“Employers must also be sure that any employees involved in the hiring process, including human resources professionals and managers performing interviews, are well-versed in the new prohibitions. Employers should also be certain that any third parties or outside vendors used to assist in the hiring process, such as recruiters or background checkers, are not supplying the prohibited information,” he explains.
New York State Minimum Wage
Reflecting the trend of increasing the minimum wage, New York has enacted a minimum wage law setting different wages for different regions of the state depending on an employer’s location, size and industry. In upcoming years, the minimum wage in New York City and surrounding counties will be slowly increased to $15.00.
For New York City employers with at least 11 employees the minimum wage will be $15.00 per hour by December 31, 2018, while for Big Apple employers with 10 or fewer employees the minimum wage will be $15.00 per hour by December 31, 2019.
For employers in nearby Nassau, Suffolk and Westchester Counties the minimum wage will have an annual $1.00 increase until it reaches $15.00 on December 31, 2021. Meanwhile, upstate New York employers are not exempt from this trend as the minimum wage there will increase to $12.50 by the end of 2020.
Failing to pay the proper minimum wage may subject employers to hefty fines, back wages, liquidated damages and civil penalties. Employers should make sure their workforces are properly audited and employees are paid the proper wage.
New York City Freelance Isn’t Free Act
With an increasing number of workers participating in the “gig economy,” there has been a push to make sure workers are paid fair wages, protected from discrimination, harassment and retaliation, and provided with job protections.
Effective May 15, 2017, under the New York City Freelance Isn’t Free Act, freelance workers in New York City gained increased job protections. The Act specifically provides freelance workers with the right to a written contract, timely and full payment, and protection from retaliation. The Act also permits freelancers to bring lawsuits by filing a claim in state court and recover penalties and damages if their rights are violated.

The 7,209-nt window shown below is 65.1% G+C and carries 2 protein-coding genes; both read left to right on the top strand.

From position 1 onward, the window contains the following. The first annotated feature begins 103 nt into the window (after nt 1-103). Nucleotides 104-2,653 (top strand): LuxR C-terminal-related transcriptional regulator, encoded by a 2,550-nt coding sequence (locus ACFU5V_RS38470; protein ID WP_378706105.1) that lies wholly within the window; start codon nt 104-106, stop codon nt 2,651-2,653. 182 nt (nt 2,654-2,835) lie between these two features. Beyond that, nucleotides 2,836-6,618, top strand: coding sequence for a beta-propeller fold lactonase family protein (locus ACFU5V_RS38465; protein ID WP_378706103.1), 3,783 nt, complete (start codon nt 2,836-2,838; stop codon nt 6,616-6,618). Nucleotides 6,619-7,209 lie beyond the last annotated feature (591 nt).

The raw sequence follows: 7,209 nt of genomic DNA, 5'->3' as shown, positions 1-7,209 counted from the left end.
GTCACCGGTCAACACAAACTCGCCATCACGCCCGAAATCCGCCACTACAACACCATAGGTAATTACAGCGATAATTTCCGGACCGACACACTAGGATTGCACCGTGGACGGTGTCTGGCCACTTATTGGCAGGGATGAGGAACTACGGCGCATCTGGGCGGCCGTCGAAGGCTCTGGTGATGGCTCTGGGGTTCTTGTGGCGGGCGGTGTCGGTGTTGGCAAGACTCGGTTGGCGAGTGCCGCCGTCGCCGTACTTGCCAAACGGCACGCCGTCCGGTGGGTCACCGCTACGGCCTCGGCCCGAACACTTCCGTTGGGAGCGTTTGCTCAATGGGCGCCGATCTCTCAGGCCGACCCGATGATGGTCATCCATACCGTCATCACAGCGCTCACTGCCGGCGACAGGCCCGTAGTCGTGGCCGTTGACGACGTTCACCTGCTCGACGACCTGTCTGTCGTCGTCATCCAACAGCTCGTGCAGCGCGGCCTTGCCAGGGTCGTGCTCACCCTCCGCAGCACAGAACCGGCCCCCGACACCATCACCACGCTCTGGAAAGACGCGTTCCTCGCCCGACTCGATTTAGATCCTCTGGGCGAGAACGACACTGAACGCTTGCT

New York City Fair Work Week
Recent efforts across the nation have emphasized providing employees with predictable schedules. New York City is one municipality leading the way as it recently enacted the Fair Work Practices Law aimed at regulating fast food and retail employee scheduling and wages. The law attempts to provide these employees with predictable schedules and predictable paychecks. Effective November 26, 2017, the new law will require fast food employers to:
• Provide advance notice of work schedules to employees and to pay a schedule change premium if hours are changed after required notices;
• Offer work shifts to current employees before hiring additional employees; and
• Refrain from “clopenings,” in which employees work consecutive work closing and opening shifts.
This New York City law also prohibits retail employers from engaging in on-call scheduling and requiring an employee to be available to report to work at the employer’s beck and call. Retail employers are also required to post employees schedules 72 hours before the start of a shift, and are not permitted to cancel, change or add a shift except under limited circumstances.
Retail employers also must provide a written copy of an employee’s schedule for any work week worked within the past three years, as well as the current schedule for all retail employees at the work location upon the employee’s request. Employees are also permitted to request time off and switch shifts with co-workers.
It is critical to train fast food and retail supervisors on these new requirements and make sure that workplace policies and practices are up to date.